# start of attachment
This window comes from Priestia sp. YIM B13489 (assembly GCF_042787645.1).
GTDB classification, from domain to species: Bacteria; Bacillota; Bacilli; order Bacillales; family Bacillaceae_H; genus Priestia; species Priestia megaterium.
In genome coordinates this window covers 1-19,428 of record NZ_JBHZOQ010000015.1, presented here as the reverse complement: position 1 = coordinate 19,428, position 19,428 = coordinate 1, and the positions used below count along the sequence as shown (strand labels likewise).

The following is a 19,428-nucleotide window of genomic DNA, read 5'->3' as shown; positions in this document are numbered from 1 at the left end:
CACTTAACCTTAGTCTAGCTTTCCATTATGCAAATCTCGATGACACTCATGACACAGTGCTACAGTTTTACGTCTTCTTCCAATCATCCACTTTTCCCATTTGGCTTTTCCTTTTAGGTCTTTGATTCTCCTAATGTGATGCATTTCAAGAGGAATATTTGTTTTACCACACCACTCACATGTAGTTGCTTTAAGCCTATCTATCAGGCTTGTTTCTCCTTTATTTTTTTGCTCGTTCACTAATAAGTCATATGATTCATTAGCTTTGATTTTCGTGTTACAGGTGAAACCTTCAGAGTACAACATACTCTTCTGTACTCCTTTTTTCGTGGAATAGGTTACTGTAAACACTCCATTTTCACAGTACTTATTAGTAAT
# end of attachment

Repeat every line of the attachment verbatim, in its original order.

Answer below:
This window comes from Priestia sp. YIM B13489 (assembly GCF_042787645.1).
GTDB classification, from domain to species: Bacteria; Bacillota; Bacilli; order Bacillales; family Bacillaceae_H; genus Priestia; species Priestia megaterium.
In genome coordinates this window covers 1-19,428 of record NZ_JBHZOQ010000015.1, presented here as the reverse complement: position 1 = coordinate 19,428, position 19,428 = coordinate 1, and the positions used below count along the sequence as shown (strand labels likewise).

The following is a 19,428-nucleotide window of genomic DNA, read 5'->3' as shown; positions in this document are numbered from 1 at the left end:
CACTTAACCTTAGTCTAGCTTTCCATTATGCAAATCTCGATGACACTCATGACACAGTGCTACAGTTTTACGTCTTCTTCCAATCATCCACTTTTCCCATTTGGCTTTTCCTTTTAGGTCTTTGATTCTCCTAATGTGATGCATTTCAAGAGGAATATTTGTTTTACCACACCACTCACATGTAGTTGCTTTAAGCCTATCTATCAGGCTTGTTTCTCCTTTATTTTTTTGCTCGTTCACTAATAAGTCATATGATTCATTAGCTTTGATTTTCGTGTTACAGGTGAAACCTTCAGAGTACAACATACTCTTCTGTACTCCTTTTTTCGTGGAATAGGTTACTGTAAACACTCCATTTTCACAGTACTTATTAGTAAT